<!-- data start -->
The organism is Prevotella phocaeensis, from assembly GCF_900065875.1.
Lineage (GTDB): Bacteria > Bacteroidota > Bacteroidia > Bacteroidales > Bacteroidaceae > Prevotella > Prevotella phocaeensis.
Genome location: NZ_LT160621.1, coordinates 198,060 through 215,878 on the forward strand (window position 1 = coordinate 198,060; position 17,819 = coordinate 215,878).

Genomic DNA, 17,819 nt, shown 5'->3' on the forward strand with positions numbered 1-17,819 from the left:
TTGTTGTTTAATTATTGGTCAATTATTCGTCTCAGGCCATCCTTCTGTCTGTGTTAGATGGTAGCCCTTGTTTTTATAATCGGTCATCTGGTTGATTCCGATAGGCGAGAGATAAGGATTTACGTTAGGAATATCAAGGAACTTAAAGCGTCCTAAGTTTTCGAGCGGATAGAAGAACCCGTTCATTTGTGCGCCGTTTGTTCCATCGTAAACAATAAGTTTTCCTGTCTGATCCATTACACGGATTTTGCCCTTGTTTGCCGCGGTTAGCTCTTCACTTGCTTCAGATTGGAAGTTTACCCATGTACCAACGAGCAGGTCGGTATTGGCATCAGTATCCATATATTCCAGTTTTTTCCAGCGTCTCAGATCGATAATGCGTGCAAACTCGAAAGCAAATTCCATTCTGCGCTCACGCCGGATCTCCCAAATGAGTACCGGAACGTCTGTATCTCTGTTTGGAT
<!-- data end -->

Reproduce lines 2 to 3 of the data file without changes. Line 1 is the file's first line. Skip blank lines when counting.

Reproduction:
Lineage (GTDB): Bacteria > Bacteroidota > Bacteroidia > Bacteroidales > Bacteroidaceae > Prevotella > Prevotella phocaeensis.
Genome location: NZ_LT160621.1, coordinates 198,060 through 215,878 on the forward strand (window position 1 = coordinate 198,060; position 17,819 = coordinate 215,878).